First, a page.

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Suggested Citation:"EXECUTIVE SUMMARY." National Research Council. 2008. Radiation Source Use and Replacement: Abbreviated Version. Washington, DC: The National Academies Press. doi: 10.17226/11976.
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Suggested Citation:"EXECUTIVE SUMMARY." National Research Council. 2008. Radiation Source Use and Replacement: Abbreviated Version. Washington, DC: The National Academies Press. doi: 10.17226/11976.
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EXECUTIVE SUMMARY The U.S. Congress asked the National Research Council to review the civilian uses of radionuclide radiation sources and potential replacements for sources that pose a high risk to public health or safety in the event of an accident or attack. Considering technical and economic feasibility and risks to workers, the committee was asked to make findings and recommendations on options for implementing the identified replacements. In carrying out its charge, the committee met with practitioners and researchers in the relevant fields and, in this report, has focused foremost on hazards and risks, feasibility of replacements, and options for implementing the replacements. Approximately 5,000 devices containing nearly 55,000 high-activity radiation sources are licensed for use today in the United States. The devices are used for cancer therapy, sterilization of medical devices, irradiation of blood for transplant patients and of laboratory animals for research, nondestructive testing of structures and industrial equipment, and exploration of geologic formations to find oil and gas deposits. These radiation sources and devices are licensed and regulated by the U.S. Nuclear Regulatory Commission (U.S. NRC) or by state agencies with authority to regulate materials covered by agreements with the U.S. NRC (Agreement States). Because the array of applications of these radiation sources is so broad and the applications are essential to securing health, safety, and prosperity, the devices are licensed for use and found in every state in the nation. Some types of radiation sources should be replaced with caution, ensuring that the essential functions that they perform are preserved. For prioritizing its efforts to reduce security risks, the U.S. NRC should consider radiation sources’ potential to cause contamination of large areas resulting in area denial. Out of the thousands of manufactured and natural radionuclides, americium-241, cesium-137, cobalt-60, and iridium-192 account for nearly all (over 99 percent) of the sealed sources that pose the highest security risks in the United States. Of the radionuclides mentioned above, cesium-137 in the form of cesium chloride is a greater concern than other radiation sources based on its dispersibility and its presence in population centers across the country. In view of the overall liabilities associated with radioactive cesium chloride and the alternatives that are available now or possible in the future to replace these radiation sources, the committee finds that high-activity cesium chloride sources should be replaced. The committee suggests options for implementing the replacement, including discontinuation of licensing of new cesium chloride irradiator sources and devices and incentives to decommission existing sources and devices. In addition, the committee finds that nonradionuclide replacements exist for nearly all applications of the radiation sources examined, but they may not all now be economically viable or practical. Neither licensees nor manufacturers now bear the full life-cycle cost, including disposal costs, of some of these radiation sources. The committee recommends that the U.S. government provide incentives (market, regulatory, and certification) to facilitate the introduction of alternatives for the high-risk radiation sources and reduce the sources’ attractiveness and availability. These and related findings and recommendations are discussed in detail in the body of the report. The study task did not include detailed cost-benefit analyses and did not permit examination of lower activity radiation sources (Category 3 or lower), even in aggregation. 1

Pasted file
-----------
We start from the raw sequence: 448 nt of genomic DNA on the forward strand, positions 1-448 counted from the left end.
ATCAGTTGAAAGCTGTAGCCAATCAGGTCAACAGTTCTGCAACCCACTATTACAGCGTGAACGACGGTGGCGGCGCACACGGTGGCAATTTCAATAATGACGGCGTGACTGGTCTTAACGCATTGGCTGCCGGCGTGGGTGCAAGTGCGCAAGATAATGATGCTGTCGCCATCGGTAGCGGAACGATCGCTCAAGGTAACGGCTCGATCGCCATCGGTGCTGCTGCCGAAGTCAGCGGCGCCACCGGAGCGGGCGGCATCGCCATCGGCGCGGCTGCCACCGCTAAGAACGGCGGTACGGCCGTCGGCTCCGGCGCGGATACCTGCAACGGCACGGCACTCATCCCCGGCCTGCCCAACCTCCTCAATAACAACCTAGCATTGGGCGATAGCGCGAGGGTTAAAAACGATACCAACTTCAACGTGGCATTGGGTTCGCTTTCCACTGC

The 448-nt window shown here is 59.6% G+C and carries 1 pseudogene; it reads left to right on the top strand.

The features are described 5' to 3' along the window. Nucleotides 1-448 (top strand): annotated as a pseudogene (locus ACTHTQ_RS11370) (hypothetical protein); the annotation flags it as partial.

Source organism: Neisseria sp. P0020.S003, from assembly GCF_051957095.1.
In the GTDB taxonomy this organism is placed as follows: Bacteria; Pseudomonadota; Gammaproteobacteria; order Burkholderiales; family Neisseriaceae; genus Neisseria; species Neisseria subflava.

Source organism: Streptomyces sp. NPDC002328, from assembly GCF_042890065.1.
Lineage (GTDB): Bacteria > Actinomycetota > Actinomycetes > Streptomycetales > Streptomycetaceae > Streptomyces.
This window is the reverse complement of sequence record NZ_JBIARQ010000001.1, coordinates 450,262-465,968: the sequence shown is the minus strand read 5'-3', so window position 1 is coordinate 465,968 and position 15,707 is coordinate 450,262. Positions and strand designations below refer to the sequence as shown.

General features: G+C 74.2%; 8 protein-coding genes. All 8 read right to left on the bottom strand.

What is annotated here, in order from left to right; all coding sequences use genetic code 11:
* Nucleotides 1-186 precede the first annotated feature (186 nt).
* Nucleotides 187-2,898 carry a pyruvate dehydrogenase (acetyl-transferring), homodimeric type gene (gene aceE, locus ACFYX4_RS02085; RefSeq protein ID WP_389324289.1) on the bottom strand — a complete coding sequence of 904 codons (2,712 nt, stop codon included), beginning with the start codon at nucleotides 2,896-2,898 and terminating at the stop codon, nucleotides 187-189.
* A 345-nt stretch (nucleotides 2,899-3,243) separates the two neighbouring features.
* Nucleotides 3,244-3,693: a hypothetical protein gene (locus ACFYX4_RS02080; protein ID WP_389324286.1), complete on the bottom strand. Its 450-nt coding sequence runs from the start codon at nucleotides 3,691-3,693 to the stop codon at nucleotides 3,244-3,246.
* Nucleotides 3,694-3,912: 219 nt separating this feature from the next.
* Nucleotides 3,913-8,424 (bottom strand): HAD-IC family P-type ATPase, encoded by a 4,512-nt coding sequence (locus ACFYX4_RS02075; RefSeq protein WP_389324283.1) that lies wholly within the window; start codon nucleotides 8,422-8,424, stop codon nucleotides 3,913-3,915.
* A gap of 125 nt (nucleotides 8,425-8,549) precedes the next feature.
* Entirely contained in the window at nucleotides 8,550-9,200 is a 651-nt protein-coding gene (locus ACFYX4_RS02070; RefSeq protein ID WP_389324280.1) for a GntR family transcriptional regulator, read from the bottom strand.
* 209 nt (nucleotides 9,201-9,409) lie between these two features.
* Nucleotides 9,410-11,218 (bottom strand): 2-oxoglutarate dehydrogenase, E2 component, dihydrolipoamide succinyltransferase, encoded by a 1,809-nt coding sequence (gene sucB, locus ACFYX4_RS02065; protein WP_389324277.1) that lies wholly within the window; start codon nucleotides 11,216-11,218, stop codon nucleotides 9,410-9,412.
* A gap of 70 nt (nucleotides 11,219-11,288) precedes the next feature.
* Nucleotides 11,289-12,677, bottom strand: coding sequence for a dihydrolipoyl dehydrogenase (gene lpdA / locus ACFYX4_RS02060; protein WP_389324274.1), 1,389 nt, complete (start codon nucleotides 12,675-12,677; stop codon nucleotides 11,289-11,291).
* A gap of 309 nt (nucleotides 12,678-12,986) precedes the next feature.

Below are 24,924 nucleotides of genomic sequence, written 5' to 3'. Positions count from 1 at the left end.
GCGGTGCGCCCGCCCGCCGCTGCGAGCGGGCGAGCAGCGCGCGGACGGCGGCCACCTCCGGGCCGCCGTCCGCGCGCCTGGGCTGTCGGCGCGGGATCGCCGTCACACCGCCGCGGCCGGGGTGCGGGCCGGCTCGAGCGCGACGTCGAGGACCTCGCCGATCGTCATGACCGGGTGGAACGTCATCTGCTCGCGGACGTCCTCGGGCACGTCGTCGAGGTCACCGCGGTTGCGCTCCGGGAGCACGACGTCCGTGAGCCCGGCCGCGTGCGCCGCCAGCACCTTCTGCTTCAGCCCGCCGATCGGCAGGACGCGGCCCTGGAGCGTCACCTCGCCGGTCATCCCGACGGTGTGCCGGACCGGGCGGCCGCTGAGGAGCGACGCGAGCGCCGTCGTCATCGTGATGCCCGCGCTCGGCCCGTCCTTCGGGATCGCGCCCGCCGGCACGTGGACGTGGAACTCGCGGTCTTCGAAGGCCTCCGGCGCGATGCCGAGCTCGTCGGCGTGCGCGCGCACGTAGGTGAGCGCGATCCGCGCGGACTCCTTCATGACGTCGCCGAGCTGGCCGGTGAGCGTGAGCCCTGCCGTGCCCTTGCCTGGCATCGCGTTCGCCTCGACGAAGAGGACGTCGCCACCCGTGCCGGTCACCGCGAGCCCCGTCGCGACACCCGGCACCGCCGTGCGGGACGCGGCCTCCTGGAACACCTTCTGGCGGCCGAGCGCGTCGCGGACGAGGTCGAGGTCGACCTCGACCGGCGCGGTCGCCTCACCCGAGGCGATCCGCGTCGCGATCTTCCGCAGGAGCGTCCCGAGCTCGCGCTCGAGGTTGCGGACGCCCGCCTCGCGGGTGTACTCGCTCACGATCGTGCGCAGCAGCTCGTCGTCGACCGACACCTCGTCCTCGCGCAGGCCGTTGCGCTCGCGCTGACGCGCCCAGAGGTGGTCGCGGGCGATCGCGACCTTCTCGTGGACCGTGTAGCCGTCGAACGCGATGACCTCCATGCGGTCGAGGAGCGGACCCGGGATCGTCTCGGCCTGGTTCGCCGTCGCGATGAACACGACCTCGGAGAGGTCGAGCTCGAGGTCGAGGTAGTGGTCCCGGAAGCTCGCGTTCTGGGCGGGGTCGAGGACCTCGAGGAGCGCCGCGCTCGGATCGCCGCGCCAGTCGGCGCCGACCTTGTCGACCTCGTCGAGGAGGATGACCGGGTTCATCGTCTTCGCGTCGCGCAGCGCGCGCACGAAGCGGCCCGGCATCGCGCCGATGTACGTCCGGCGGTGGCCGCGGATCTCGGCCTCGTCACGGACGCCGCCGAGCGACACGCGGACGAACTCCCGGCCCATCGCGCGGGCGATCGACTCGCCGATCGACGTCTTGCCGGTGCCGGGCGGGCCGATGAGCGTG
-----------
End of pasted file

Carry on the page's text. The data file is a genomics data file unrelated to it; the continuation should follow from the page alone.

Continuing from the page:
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In the United States there are several thousand devices containing high-activity radiation sources licensed for use in areas ranging from medical uses such as cancer therapy to safety uses such as testing of structures and industrial equipment. Those radiation sources are licensed by the U.S. Nuclear Regulatory Commission and state agencies. Concerns have been raised about the safety and security of the radiation sources, particularly amid fears that they could be used to create dirty bombs, or radiological dispersal device (RDD). In response to a request from Congress, the U.S. Nuclear Regulatory Commission asked the National Research Council to conduct a study to review the uses of high-risk radiation sources and the feasibility of replacing them with lower risk alternatives. The study concludes that the U.S. government should consider factors such as potential economic consequences of misuse of the radiation sources into its assessments of risk. Although the committee found that replacements of most sources are possible, it is not economically feasible in some cases. The committee recommends that the U.S. government take steps to in the near term to replace radioactive cesium chloride radiation sources, a potential "dirty bomb" ingredient used in some medical and research equipment, with lower-risk alternatives. The committee further recommends that longer term efforts be undertaken to replace other sources. The book presents a number of options for making those replacements.

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